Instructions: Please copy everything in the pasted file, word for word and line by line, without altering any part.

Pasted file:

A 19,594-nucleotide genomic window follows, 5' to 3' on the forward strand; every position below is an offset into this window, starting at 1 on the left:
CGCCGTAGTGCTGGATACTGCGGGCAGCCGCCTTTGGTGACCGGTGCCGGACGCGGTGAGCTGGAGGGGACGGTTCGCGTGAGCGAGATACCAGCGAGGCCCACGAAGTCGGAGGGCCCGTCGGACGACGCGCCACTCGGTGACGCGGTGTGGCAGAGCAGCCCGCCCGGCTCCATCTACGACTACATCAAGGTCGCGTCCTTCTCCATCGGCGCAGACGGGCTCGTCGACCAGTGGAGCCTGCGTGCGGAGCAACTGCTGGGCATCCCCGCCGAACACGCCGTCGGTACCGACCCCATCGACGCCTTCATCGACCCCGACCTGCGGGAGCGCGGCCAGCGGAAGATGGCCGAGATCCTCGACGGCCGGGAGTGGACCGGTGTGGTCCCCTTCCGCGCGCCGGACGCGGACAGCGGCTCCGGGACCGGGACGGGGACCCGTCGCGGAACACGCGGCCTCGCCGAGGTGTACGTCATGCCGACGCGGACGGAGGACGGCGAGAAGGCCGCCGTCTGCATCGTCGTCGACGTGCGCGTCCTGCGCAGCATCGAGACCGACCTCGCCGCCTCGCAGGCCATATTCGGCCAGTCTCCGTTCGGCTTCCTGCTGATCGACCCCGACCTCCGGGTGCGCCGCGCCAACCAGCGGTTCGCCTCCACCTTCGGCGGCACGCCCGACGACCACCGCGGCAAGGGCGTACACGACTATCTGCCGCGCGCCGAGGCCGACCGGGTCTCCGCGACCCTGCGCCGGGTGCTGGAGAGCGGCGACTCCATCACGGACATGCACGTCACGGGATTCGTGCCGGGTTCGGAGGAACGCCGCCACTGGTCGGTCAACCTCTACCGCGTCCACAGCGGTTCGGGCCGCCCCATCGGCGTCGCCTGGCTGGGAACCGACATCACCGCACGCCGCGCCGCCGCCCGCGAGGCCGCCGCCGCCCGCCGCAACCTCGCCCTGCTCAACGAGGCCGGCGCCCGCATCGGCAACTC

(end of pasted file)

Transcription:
A 19,594-nucleotide genomic window follows, 5' to 3' on the forward strand; every position below is an offset into this window, starting at 1 on the left:
CGCCGTAGTGCTGGATACTGCGGGCAGCCGCCTTTGGTGACCGGTGCCGGACGCGGTGAGCTGGAGGGGACGGTTCGCGTGAGCGAGATACCAGCGAGGCCCACGAAGTCGGAGGGCCCGTCGGACGACGCGCCACTCGGTGACGCGGTGTGGCAGAGCAGCCCGCCCGGCTCCATCTACGACTACATCAAGGTCGCGTCCTTCTCCATCGGCGCAGACGGGCTCGTCGACCAGTGGAGCCTGCGTGCGGAGCAACTGCTGGGCATCCCCGCCGAACACGCCGTCGGTACCGACCCCATCGACGCCTTCATCGACCCCGACCTGCGGGAGCGCGGCCAGCGGAAGATGGCCGAGATCCTCGACGGCCGGGAGTGGACCGGTGTGGTCCCCTTCCGCGCGCCGGACGCGGACAGCGGCTCCGGGACCGGGACGGGGACCCGTCGCGGAACACGCGGCCTCGCCGAGGTGTACGTCATGCCGACGCGGACGGAGGACGGCGAGAAGGCCGCCGTCTGCATCGTCGTCGACGTGCGCGTCCTGCGCAGCATCGAGACCGACCTCGCCGCCTCGCAGGCCATATTCGGCCAGTCTCCGTTCGGCTTCCTGCTGATCGACCCCGACCTCCGGGTGCGCCGCGCCAACCAGCGGTTCGCCTCCACCTTCGGCGGCACGCCCGACGACCACCGCGGCAAGGGCGTACACGACTATCTGCCGCGCGCCGAGGCCGACCGGGTCTCCGCGACCCTGCGCCGGGTGCTGGAGAGCGGCGACTCCATCACGGACATGCACGTCACGGGATTCGTGCCGGGTTCGGAGGAACGCCGCCACTGGTCGGTCAACCTCTACCGCGTCCACAGCGGTTCGGGCCGCCCCATCGGCGTCGCCTGGCTGGGAACCGACATCACCGCACGCCGCGCCGCCGCCCGCGAGGCCGCCGCCGCCCGCCGCAACCTCGCCCTGCTCAACGAGGCCGGCGCCCGCATCGGCAACTC